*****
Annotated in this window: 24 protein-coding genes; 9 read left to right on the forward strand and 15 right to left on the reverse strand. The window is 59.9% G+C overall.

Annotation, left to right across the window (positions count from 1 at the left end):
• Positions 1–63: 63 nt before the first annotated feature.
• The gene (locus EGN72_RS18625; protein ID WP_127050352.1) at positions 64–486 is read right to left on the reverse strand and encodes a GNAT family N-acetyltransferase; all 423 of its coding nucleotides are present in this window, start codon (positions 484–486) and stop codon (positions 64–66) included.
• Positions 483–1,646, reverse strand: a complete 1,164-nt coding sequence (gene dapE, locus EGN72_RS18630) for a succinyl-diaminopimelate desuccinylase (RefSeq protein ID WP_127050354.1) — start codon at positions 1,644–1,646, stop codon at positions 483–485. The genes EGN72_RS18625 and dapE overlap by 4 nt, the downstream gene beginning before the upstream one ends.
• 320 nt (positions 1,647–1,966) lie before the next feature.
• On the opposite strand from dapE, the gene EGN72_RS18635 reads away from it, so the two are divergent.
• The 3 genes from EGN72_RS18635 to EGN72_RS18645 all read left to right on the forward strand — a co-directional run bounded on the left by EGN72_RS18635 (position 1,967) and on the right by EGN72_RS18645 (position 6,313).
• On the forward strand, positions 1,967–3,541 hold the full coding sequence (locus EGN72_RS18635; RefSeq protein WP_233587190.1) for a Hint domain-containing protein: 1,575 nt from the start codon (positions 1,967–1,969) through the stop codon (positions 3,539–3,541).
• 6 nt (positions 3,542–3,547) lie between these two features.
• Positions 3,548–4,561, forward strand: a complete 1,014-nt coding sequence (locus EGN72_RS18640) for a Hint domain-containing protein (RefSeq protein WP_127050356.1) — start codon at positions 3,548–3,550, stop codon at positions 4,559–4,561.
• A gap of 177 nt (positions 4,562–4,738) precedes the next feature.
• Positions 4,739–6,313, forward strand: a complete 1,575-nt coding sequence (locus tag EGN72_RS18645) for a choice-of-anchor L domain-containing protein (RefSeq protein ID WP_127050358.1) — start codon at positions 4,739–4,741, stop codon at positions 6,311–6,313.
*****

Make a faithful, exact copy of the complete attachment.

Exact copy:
Annotated in this window: 24 protein-coding genes; 9 read left to right on the forward strand and 15 right to left on the reverse strand. The window is 59.9% G+C overall.

Annotation, left to right across the window (positions count from 1 at the left end):
• Positions 1–63: 63 nt before the first annotated feature.
• The gene (locus EGN72_RS18625; protein ID WP_127050352.1) at positions 64–486 is read right to left on the reverse strand and encodes a GNAT family N-acetyltransferase; all 423 of its coding nucleotides are present in this window, start codon (positions 484–486) and stop codon (positions 64–66) included.
• Positions 483–1,646, reverse strand: a complete 1,164-nt coding sequence (gene dapE, locus EGN72_RS18630) for a succinyl-diaminopimelate desuccinylase (RefSeq protein ID WP_127050354.1) — start codon at positions 1,644–1,646, stop codon at positions 483–485. The genes EGN72_RS18625 and dapE overlap by 4 nt, the downstream gene beginning before the upstream one ends.
• 320 nt (positions 1,647–1,966) lie before the next feature.
• On the opposite strand from dapE, the gene EGN72_RS18635 reads away from it, so the two are divergent.
• The 3 genes from EGN72_RS18635 to EGN72_RS18645 all read left to right on the forward strand — a co-directional run bounded on the left by EGN72_RS18635 (position 1,967) and on the right by EGN72_RS18645 (position 6,313).
• On the forward strand, positions 1,967–3,541 hold the full coding sequence (locus EGN72_RS18635; RefSeq protein WP_233587190.1) for a Hint domain-containing protein: 1,575 nt from the start codon (positions 1,967–1,969) through the stop codon (positions 3,539–3,541).
• 6 nt (positions 3,542–3,547) lie between these two features.
• Positions 3,548–4,561, forward strand: a complete 1,014-nt coding sequence (locus EGN72_RS18640) for a Hint domain-containing protein (RefSeq protein WP_127050356.1) — start codon at positions 3,548–3,550, stop codon at positions 4,559–4,561.
• A gap of 177 nt (positions 4,562–4,738) precedes the next feature.
• Positions 4,739–6,313, forward strand: a complete 1,575-nt coding sequence (locus tag EGN72_RS18645) for a choice-of-anchor L domain-containing protein (RefSeq protein ID WP_127050358.1) — start codon at positions 4,739–4,741, stop codon at positions 6,311–6,313.